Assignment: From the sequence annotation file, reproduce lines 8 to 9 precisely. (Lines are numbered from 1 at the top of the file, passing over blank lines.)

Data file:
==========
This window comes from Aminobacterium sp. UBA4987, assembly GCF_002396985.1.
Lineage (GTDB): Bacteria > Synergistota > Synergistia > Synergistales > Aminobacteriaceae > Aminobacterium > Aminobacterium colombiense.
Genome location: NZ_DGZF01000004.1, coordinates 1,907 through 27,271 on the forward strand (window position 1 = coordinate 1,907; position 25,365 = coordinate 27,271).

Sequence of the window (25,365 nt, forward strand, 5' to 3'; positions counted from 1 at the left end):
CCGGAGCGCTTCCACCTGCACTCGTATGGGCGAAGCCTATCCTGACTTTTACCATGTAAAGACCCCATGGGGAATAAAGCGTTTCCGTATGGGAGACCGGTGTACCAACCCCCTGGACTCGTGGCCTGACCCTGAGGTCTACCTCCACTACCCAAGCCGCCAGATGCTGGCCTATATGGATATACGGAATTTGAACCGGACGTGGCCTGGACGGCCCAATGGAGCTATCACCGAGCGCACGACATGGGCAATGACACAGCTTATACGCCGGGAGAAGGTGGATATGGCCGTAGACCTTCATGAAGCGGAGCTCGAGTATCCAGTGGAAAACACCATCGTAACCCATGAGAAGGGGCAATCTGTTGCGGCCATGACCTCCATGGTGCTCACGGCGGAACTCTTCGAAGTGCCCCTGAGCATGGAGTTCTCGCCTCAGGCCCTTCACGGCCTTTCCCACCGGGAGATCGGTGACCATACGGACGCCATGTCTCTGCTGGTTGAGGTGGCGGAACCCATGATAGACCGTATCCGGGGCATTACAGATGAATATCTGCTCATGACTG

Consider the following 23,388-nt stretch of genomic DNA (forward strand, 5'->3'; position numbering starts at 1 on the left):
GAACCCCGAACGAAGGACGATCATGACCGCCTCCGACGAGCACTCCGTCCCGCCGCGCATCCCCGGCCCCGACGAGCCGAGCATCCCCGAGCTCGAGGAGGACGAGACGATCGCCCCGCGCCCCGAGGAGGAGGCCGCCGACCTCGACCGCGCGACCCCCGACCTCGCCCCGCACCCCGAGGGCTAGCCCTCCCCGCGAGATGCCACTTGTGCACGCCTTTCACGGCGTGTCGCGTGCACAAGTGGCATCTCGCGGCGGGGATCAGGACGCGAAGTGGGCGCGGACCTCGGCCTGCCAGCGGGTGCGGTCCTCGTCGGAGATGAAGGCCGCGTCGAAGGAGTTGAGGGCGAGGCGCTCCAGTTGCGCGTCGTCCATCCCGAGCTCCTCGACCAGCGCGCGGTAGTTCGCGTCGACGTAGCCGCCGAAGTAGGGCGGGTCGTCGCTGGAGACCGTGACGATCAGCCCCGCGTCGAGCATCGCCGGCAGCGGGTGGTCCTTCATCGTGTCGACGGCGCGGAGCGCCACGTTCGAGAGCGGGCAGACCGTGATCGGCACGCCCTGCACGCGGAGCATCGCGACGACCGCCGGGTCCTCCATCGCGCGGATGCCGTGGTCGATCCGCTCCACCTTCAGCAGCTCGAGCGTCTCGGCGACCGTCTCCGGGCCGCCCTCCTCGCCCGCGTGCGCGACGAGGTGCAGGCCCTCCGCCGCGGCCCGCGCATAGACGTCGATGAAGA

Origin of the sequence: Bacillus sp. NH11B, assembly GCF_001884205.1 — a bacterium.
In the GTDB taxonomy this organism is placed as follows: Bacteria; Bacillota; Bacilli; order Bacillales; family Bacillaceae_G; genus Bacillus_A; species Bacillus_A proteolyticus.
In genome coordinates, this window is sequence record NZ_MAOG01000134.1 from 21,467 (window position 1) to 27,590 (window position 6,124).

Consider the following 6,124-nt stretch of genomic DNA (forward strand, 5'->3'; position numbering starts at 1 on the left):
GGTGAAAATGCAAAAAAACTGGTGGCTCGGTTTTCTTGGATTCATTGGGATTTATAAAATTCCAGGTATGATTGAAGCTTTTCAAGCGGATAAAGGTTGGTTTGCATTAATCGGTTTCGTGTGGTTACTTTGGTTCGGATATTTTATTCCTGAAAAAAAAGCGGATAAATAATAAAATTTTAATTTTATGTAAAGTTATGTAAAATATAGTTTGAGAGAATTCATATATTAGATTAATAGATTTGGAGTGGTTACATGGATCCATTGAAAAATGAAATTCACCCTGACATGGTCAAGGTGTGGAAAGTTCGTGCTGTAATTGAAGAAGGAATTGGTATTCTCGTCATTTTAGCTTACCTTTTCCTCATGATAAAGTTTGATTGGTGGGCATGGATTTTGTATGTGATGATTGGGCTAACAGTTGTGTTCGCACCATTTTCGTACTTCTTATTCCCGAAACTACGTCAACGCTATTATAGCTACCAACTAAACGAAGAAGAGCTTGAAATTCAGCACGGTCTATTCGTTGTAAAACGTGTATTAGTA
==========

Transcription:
Origin of the sequence: Bacillus sp. NH11B, assembly GCF_001884205.1 — a bacterium.
In the GTDB taxonomy this organism is placed as follows: Bacteria; Bacillota; Bacilli; order Bacillales; family Bacillaceae_G; genus Bacillus_A; species Bacillus_A proteolyticus.